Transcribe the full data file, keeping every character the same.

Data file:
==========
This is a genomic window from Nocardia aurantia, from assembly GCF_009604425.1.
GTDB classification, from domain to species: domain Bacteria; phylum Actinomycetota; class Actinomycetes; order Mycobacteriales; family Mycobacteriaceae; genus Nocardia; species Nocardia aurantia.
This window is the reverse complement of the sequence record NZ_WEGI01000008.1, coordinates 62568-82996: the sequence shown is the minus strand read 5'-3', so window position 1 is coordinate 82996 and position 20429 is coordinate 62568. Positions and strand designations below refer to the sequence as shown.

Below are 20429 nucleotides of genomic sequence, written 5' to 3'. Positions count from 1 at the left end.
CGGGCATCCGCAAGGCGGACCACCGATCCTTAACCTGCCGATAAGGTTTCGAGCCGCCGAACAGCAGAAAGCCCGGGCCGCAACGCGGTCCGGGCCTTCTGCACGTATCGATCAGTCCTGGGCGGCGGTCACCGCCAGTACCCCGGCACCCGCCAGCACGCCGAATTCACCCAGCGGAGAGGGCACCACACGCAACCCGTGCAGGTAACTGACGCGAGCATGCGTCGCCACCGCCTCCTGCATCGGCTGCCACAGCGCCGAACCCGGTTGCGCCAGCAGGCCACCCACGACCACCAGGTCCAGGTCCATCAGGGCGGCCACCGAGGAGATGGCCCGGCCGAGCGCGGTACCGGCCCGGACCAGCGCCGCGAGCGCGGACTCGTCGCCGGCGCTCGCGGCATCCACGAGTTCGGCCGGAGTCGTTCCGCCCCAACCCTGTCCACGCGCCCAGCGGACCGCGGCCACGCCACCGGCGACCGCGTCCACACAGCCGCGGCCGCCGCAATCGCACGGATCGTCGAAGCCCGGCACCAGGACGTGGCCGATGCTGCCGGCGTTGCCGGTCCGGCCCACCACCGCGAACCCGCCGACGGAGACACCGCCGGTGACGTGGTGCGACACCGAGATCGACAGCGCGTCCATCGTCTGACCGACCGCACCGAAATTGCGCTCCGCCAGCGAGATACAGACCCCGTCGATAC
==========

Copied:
This is a genomic window from Nocardia aurantia, from assembly GCF_009604425.1.
GTDB classification, from domain to species: domain Bacteria; phylum Actinomycetota; class Actinomycetes; order Mycobacteriales; family Mycobacteriaceae; genus Nocardia; species Nocardia aurantia.
This window is the reverse complement of the sequence record NZ_WEGI01000008.1, coordinates 62568-82996: the sequence shown is the minus strand read 5'-3', so window position 1 is coordinate 82996 and position 20429 is coordinate 62568. Positions and strand designations below refer to the sequence as shown.

Below are 20429 nucleotides of genomic sequence, written 5' to 3'. Positions count from 1 at the left end.
CGGGCATCCGCAAGGCGGACCACCGATCCTTAACCTGCCGATAAGGTTTCGAGCCGCCGAACAGCAGAAAGCCCGGGCCGCAACGCGGTCCGGGCCTTCTGCACGTATCGATCAGTCCTGGGCGGCGGTCACCGCCAGTACCCCGGCACCCGCCAGCACGCCGAATTCACCCAGCGGAGAGGGCACCACACGCAACCCGTGCAGGTAACTGACGCGAGCATGCGTCGCCACCGCCTCCTGCATCGGCTGCCACAGCGCCGAACCCGGTTGCGCCAGCAGGCCACCCACGACCACCAGGTCCAGGTCCATCAGGGCGGCCACCGAGGAGATGGCCCGGCCGAGCGCGGTACCGGCCCGGACCAGCGCCGCGAGCGCGGACTCGTCGCCGGCGCTCGCGGCATCCACGAGTTCGGCCGGAGTCGTTCCGCCCCAACCCTGTCCACGCGCCCAGCGGACCGCGGCCACGCCACCGGCGACCGCGTCCACACAGCCGCGGCCGCCGCAATCGCACGGATCGTCGAAGCCCGGCACCAGGACGTGGCCGATGCTGCCGGCGTTGCCGGTCCGGCCCACCACCGCGAACCCGCCGACGGAGACACCGCCGGTGACGTGGTGCGACACCGAGATCGACAGCGCGTCCATCGTCTGACCGACCGCACCGAAATTGCGCTCCGCCAGCGAGATACAGACCCCGTCGATAC